Jun 15 2017

Don’t Confuse Sucking Down with Servant Leadership

I love the concept of Servant Leadership.  From the source, the definition is:

While servant leadership is a timeless concept, the phrase “servant leadership” was coined by Robert K. Greenleaf in The Servant as Leader, an essay that he first published in 1970. In that essay, Greenleaf said:

“The servant-leader is servant first… It begins with the natural feeling that one wants to serve, to serve first. Then conscious choice brings one to aspire to lead. That person is sharply different from one who is leader first, perhaps because of the need to assuage an unusual power drive or to acquire material possessions…The leader-first and the servant-first are two extreme types. Between them there are shadings and blends that are part of the infinite variety of human nature.

“The difference manifests itself in the care taken by the servant-first to make sure that other people’s highest priority needs are being served. The best test, and difficult to administer, is: Do those served grow as persons? Do they, while being served, become healthier, wiser, freer, more autonomous, more likely themselves to become servants? And, what is the effect on the least privileged in society? Will they benefit or at least not be further deprived?“

A servant-leader focuses primarily on the growth and well-being of people and the communities to which they belong. While traditional leadership generally involves the accumulation and exercise of power by one at the “top of the pyramid,” servant leadership is different. The servant-leader shares power, puts the needs of others first and helps people develop and perform as highly as possible.

This is a very broad societal definition, but it’s fairly easy to apply to a more narrow corporate, or even startup environment.  Are you as a CEO oriented primarily towards your people, or towards other stakeholders like customers or shareholders?  By the way, trying to do right by all three stakeholders is NOT a problem in a world of being oriented towards one.  It’s just a philosophy around which comes first, and why.  Our People First philosophy at Return Path is fair clear that at the end of the day, all three stakeholders win IF you do right by employees, so they do the best possible work for customers, so you build a healthy and profitable and growing business.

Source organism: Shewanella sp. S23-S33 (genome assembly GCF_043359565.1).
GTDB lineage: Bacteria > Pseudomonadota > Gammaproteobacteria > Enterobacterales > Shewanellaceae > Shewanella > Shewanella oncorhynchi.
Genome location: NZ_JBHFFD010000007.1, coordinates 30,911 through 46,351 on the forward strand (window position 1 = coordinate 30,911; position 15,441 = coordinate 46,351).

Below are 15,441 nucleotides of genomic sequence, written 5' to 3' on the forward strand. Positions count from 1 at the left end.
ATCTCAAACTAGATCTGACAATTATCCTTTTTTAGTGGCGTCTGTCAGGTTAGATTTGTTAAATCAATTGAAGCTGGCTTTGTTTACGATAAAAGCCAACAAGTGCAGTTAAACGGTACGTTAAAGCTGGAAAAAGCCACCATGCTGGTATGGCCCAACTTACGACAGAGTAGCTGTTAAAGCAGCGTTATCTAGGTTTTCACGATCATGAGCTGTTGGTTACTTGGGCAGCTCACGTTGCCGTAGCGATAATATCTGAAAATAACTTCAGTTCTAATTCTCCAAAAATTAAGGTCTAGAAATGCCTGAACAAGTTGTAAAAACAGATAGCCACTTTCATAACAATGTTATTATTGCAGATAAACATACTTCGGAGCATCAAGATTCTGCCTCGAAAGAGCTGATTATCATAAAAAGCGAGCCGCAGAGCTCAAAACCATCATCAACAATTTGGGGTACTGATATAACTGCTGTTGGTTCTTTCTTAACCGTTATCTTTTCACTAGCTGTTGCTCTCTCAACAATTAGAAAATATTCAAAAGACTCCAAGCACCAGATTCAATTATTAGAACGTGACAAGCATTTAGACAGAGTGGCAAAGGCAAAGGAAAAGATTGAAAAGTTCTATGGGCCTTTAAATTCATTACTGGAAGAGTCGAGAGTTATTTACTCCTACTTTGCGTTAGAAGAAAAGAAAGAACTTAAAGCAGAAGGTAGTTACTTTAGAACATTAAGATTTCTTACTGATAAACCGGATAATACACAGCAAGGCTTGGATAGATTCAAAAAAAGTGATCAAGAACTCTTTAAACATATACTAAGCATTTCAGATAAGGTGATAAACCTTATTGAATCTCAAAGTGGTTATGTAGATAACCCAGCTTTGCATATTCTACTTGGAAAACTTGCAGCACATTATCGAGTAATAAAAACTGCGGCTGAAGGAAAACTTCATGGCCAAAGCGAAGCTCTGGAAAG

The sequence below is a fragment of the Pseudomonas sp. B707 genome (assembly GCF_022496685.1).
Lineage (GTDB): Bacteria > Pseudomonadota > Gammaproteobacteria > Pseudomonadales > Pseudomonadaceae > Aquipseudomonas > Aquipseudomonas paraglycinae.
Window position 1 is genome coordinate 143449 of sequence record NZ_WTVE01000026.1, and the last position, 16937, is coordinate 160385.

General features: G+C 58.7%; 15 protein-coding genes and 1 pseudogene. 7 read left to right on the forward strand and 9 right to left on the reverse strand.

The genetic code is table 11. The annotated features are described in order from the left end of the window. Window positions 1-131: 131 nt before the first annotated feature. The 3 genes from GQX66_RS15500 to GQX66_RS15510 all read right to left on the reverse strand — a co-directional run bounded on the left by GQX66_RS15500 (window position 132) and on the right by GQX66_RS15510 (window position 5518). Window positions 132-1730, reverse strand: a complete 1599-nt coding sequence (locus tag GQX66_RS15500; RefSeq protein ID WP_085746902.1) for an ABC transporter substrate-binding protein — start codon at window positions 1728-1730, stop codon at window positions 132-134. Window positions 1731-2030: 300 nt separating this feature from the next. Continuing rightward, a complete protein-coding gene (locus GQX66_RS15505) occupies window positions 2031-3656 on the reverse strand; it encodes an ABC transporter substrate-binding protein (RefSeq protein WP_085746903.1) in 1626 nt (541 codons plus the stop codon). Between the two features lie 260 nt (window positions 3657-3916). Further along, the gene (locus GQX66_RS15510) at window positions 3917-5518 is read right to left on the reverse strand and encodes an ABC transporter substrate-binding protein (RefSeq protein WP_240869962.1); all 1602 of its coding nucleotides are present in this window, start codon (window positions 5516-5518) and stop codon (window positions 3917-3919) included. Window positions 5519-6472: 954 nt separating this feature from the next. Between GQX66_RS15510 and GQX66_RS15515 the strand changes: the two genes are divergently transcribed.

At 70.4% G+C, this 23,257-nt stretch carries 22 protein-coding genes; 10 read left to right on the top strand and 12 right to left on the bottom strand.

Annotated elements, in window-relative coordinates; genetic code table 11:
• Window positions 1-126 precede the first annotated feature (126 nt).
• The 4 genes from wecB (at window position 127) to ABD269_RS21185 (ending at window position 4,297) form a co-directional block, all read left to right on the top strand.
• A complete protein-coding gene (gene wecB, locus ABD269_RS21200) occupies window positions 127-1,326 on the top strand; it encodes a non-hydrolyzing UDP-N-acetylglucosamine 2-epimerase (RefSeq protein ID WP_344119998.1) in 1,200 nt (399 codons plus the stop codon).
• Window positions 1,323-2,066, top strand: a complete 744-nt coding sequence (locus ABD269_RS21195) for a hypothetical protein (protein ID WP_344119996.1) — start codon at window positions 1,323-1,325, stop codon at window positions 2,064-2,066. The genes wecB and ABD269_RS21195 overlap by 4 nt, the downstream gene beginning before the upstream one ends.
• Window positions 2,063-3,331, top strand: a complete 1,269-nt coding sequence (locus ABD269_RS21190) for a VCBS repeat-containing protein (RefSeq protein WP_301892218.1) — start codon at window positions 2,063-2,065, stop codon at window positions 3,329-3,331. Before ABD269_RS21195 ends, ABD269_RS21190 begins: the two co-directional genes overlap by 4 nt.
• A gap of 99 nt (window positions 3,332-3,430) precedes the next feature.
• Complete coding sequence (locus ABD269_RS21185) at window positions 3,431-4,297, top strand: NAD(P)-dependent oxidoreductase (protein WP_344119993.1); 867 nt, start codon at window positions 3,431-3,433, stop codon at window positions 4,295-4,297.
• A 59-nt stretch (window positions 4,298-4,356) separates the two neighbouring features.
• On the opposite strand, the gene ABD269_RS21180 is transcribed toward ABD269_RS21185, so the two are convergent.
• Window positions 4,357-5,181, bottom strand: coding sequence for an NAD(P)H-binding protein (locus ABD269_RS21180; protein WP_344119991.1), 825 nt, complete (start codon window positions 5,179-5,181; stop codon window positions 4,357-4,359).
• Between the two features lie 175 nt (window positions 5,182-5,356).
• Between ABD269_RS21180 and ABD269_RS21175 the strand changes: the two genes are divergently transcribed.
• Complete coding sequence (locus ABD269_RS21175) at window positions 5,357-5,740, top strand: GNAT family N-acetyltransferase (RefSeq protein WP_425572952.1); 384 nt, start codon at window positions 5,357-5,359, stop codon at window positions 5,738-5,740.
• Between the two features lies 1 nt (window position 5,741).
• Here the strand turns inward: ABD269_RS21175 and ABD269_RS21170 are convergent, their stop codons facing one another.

CEOs who practice Servant Leadership aren’t necessarily focused on power dynamics, or on helping those least privileged in society (at least not as part of their job)…but they are focused on making sure that their employees most important needs are met — both in the moment, as in making sure employees are empowered and not blocked or bottlenecked, and over the long haul, as in making sure employees have opportunities to learn, grow, advance their careers, make an impact, and have the ability to live a well balanced life.

I was in a meeting a couple weeks back with another leader and a few people on his team.  He *seemed* to practice Servant Leadership the way he was speaking to his team members.  But he wasn’t, really.  He was doing something I refer to as Sucking Down.  He was telling them things they clearly wanted to hear.  He was lavishing praise on them for minor accomplishments.  He was smiling and saying yes, when what he really meant was no.  He was practicing the art of Sucking Up, only to people on his team, not to a boss.  I got a sense that something wasn’t right during the meeting, and then post meeting, he actually fessed up to me — even bragged about it — that he was being disingenuous to get what he wanted out of his people.

There’s a clear difference between Servant Leadership and Sucking Down in the long run.  The danger comes in the moment.  Just as managers need to build good detection skills to sniff out evidence of someone on their team Sucking Up, employees need to be able to understand that clear difference in their managers’ behavior as they think about how to manage their careers, and even where to work.